Microgrids have long been something of an outlier in global energy supplies, with the prefix ‘micro’ often even failing to do justice to just how small such networks can be. But, as more and more microgrids seem to be cropping up around the world, it would appear that such systems are integrating with major electrical power grids on a grander scale, transforming the energy sector with a particular emphasis on renewables.
So where does the reach of this increasing number of microgrids stretch and how are the networks developing? How are businesses overcoming the challenges and what are the benefits for investors?
On a very basic level, a microgrid is a power source used by a limited number of devices or users. Whether generating energy through traditional means of burning fossil fuels or utilising renewables such as wind, solar or hydropower, microgrids can operate in isolation or even work as part of a major power network, stepping in as a backup when outages occur. Think of a traditional backyard generator that would need filling with petrol when the power cuts out and you get the idea.
Of course, today things are a bit more advanced, but the principles are the same. The majority of such microgrids are now connected to some of the world’s major networks, simply taking over and keeping connected users powered in the event of an outage for these key utilities. But they are far more refined than filling up the smokey backyard generator. With renewables making microgrid projects more affordable, cleaner, and more sustainable than ever, they are gradually becoming a key player in offering reliable and resilient power for end users.
In fact, there is plenty of empirical evidence demonstrating the growing popularity of microgrids in recent years. Management consultant Navigant’s Microgrid Deployment Tracker has already recorded over 2,250 microgrid projects globally, accounting for 19,575MW of power capacity. Whether connected to larger wide-area synchronous grids or standalone – or rather, island – networks, the production and generation of energy is steadily becoming more affordable and easier. Even still, there are always challenges to be faced and how we overcome such stumbling blocks is key to how the sector will develop.
Arguably one of the major challenges facing those wanting to enter the distributed microgrid sector is the fact that more and more energy dependant organisations are able to rely on microgrid infrastructure of their own. As such, distributing the energy in order to profit – perhaps through Power Purchase Agreements or via structured peer-to-peer deals – requires careful consideration, as does embracing more sustainable and efficient forms of production i.e. renewables.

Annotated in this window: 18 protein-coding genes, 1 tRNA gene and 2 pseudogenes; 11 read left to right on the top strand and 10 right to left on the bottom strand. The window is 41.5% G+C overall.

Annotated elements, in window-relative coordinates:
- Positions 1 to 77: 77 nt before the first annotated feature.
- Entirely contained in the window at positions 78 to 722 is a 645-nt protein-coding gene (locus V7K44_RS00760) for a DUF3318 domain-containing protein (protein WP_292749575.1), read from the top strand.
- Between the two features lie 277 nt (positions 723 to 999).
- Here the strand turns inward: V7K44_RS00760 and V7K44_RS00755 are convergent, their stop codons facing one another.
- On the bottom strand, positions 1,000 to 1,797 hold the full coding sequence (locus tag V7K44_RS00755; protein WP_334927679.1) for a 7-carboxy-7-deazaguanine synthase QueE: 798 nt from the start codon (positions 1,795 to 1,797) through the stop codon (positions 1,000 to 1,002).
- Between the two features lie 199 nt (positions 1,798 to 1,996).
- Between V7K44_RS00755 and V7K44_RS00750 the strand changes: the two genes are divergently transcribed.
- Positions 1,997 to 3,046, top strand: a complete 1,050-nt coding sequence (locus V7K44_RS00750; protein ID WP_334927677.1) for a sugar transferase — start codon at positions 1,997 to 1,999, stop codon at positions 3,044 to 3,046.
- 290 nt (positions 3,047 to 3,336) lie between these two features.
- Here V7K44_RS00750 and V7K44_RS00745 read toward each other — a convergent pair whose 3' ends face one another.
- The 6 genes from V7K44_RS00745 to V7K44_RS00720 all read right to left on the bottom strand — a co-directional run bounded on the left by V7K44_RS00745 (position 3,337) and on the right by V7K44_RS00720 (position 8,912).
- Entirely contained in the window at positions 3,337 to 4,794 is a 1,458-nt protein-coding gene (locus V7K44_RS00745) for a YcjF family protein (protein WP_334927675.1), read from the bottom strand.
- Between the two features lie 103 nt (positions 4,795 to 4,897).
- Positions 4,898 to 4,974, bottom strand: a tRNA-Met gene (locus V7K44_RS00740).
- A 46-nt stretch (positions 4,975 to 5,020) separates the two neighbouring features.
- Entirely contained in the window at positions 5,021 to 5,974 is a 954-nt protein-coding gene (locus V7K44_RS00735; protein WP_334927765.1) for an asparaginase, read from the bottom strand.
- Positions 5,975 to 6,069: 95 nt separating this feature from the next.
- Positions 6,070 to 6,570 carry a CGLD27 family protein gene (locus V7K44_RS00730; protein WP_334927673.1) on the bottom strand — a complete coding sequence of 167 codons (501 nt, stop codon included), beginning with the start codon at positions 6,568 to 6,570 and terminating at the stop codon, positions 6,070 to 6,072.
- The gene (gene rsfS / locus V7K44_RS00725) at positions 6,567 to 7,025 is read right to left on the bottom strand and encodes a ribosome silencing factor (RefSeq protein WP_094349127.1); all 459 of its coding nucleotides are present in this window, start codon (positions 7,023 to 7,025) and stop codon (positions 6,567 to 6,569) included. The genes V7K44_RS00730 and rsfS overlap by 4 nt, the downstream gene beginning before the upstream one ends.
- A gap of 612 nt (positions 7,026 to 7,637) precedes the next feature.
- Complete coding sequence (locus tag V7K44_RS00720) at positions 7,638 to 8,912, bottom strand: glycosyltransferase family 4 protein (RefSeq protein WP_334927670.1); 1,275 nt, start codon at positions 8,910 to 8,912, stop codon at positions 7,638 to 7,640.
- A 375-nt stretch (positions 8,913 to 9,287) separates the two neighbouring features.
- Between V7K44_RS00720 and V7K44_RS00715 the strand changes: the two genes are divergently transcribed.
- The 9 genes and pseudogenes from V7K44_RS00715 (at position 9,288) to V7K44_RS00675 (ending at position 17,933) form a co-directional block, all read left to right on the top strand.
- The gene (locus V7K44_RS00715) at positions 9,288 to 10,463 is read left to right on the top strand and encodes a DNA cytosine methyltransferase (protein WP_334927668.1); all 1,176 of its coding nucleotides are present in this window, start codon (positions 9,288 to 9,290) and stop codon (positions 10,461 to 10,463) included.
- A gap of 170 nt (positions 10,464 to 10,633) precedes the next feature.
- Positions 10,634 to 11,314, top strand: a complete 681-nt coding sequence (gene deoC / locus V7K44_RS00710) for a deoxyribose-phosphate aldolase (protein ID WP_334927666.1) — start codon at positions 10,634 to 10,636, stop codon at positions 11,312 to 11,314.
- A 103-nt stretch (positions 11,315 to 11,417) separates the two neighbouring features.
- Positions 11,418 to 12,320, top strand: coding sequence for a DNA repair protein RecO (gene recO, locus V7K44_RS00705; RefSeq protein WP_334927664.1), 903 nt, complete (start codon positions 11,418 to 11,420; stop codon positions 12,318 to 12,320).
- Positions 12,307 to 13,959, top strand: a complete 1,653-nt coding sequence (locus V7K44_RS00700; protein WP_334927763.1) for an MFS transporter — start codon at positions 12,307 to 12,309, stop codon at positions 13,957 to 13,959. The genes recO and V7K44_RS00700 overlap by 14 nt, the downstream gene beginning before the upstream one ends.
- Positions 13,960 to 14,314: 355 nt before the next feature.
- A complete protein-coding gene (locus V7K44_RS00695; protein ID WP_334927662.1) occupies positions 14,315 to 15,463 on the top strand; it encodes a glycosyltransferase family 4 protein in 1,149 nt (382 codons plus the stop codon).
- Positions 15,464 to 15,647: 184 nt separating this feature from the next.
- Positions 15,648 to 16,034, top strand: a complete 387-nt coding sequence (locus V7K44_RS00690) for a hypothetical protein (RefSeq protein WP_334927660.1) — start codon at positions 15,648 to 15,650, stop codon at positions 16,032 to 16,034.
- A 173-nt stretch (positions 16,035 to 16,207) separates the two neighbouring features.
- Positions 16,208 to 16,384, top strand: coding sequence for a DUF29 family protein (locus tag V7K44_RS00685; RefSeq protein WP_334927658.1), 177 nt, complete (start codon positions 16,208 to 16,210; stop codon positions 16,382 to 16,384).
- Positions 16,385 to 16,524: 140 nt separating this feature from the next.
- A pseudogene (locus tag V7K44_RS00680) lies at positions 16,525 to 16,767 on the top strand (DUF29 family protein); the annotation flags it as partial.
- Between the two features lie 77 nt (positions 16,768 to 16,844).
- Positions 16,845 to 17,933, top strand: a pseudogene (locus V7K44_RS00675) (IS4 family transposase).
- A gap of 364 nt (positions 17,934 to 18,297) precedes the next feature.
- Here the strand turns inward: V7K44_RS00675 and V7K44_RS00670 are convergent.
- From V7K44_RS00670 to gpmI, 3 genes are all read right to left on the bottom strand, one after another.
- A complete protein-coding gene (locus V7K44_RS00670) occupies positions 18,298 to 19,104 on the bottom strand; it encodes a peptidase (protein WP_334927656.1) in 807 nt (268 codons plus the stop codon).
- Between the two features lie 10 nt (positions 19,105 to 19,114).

With the associated costs of microgrid technology and infrastructure becoming more and more affordable, and storage of energy easier than ever, the attractiveness to organisations has never been higher. For companies engaging in green energy production and microgrids distribution, the potential to capitalise is substantial.
Far and away the most significant benefit for the microgrid sector is that, to all intents and purposes, it is still in its infancy. As such, the potential for growth is huge. Not only that, but users demand reliability to be complete, reserves to be unending, and sustainability to be maximised. This means that, in developing nations in particular, scope for establishing microgrid networks that offer a ready and reliable energy source are in dire need.
Community, manufacturer and production centres too face economic loss in the event of power outages, so identifying the opportunities for growth in such marketplaces presents the opportunity to showcase the reliability and resilience of microgrid technology.
Of course, with the gradual phasing out of nuclear and fossil-fuel energy production, major utility suppliers are investing heavily into renewables, with microgrid architecture integral to this market shift. Realising ambitions of carbon neutrality and sustainability is far more achievable for those engaging in renewable energy production, meaning that such microgrid technology is only going to become more refined and popular in the coming years.
As Navigant’s Microgrid Deployment Tracker report demonstrates, the adoption of microgrid technology indicates that this truly is an area of great importance in the future of the energy industry. Reliability and resilience will always be the core demands from end users, and with a greater network of microgrids able to support larger grids, the ability to deliver the stability expected could transform the industry as a whole.
Understanding the challenges and potential of microgrids can present a number of opportunities for savvy investors and organisations. By utilising the expert network of microgrid specialists, getting the inside track on developments and opportunities couldn’t be simpler. Connect to the right people in the right places via Pangea Strategic Intelligence to fully understand the complexities and potential of microgrids today.